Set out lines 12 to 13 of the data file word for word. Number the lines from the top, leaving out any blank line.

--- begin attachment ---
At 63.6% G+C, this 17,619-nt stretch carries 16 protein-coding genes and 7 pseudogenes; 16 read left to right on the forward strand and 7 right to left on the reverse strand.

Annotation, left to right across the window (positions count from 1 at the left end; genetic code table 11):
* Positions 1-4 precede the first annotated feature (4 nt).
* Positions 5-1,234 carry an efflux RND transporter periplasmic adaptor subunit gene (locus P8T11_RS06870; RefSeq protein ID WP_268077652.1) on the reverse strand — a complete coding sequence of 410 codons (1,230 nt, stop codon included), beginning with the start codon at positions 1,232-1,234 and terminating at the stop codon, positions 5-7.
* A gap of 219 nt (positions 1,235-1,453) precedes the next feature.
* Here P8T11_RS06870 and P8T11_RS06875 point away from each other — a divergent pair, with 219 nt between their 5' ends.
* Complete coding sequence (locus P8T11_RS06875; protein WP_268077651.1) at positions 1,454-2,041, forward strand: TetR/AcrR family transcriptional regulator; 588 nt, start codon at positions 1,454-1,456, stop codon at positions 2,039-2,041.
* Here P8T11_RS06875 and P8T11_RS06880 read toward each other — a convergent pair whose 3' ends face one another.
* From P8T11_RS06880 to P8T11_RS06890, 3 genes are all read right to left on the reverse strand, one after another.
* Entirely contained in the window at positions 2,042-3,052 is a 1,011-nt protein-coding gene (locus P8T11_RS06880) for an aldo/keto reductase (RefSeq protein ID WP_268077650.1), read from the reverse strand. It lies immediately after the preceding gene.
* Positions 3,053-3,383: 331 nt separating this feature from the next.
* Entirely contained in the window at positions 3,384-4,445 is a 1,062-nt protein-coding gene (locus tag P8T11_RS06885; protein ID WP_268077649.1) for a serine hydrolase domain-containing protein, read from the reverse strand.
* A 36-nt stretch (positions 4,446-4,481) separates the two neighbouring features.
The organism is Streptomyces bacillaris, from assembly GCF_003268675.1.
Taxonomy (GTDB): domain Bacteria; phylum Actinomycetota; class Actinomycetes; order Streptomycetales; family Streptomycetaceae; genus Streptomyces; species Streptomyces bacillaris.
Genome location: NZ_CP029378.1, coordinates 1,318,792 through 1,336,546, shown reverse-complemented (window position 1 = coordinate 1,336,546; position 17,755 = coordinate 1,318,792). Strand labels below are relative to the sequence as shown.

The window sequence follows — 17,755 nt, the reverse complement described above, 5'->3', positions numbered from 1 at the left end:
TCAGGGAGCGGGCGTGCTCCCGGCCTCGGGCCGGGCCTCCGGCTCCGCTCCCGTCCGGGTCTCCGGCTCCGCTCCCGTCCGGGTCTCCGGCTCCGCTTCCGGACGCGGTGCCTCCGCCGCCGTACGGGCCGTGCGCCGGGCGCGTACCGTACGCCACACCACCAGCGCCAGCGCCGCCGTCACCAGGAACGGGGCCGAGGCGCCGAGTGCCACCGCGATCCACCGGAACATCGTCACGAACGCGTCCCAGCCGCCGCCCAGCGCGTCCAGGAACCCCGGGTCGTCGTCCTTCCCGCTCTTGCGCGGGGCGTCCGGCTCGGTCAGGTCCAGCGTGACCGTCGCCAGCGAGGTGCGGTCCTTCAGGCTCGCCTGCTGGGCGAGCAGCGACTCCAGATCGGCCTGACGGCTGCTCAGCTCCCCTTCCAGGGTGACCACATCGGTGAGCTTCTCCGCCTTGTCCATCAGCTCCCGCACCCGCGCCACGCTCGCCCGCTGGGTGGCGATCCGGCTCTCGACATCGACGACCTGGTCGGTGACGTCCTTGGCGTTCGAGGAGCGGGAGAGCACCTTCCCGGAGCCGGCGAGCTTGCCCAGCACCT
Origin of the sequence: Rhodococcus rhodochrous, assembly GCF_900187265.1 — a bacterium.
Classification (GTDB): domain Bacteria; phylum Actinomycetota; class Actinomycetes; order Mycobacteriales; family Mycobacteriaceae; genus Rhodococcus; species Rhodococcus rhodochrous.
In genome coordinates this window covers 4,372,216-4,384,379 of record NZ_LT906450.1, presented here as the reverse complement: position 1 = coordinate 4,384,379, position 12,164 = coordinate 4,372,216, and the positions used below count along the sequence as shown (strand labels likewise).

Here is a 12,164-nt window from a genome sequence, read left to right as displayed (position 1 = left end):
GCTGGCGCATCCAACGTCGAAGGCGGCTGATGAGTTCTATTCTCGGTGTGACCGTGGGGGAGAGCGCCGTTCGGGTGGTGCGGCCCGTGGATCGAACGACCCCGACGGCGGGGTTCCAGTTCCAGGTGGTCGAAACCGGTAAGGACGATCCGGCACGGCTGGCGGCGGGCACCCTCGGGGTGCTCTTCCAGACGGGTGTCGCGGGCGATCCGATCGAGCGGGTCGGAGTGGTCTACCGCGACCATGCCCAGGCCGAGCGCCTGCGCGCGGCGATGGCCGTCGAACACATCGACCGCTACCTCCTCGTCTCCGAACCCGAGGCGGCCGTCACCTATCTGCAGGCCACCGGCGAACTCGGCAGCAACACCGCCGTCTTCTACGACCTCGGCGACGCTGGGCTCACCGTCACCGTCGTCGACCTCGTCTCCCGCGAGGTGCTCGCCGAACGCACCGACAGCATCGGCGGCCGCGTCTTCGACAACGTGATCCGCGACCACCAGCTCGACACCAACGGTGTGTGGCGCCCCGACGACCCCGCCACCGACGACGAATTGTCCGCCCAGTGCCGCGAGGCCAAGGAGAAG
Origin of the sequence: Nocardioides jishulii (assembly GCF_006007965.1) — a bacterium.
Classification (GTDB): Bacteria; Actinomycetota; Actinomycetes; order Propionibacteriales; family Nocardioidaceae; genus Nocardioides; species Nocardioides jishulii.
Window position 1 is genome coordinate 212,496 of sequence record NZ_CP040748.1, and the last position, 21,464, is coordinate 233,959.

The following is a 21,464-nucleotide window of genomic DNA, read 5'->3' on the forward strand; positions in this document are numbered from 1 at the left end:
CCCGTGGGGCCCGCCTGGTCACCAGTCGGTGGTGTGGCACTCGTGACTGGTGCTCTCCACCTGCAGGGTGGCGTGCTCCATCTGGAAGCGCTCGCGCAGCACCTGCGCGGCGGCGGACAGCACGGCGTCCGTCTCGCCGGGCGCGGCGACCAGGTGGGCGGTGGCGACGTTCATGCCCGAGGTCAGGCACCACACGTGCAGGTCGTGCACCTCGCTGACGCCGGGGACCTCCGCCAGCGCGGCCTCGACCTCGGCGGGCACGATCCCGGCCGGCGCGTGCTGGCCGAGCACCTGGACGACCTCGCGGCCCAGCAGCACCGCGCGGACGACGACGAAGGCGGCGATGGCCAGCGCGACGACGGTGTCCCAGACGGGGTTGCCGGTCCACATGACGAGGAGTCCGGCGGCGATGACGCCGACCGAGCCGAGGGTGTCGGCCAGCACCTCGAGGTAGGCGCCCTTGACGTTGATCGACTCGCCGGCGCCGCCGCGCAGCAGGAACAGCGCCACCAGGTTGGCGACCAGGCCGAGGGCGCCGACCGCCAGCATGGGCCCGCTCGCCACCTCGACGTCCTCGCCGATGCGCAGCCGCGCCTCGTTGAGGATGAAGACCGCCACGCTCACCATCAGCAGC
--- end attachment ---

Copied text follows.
* Entirely contained in the window at positions 3,384-4,445 is a 1,062-nt protein-coding gene (locus tag P8T11_RS06885; protein ID WP_268077649.1) for a serine hydrolase domain-containing protein, read from the reverse strand.
* A 36-nt stretch (positions 4,446-4,481) separates the two neighbouring features.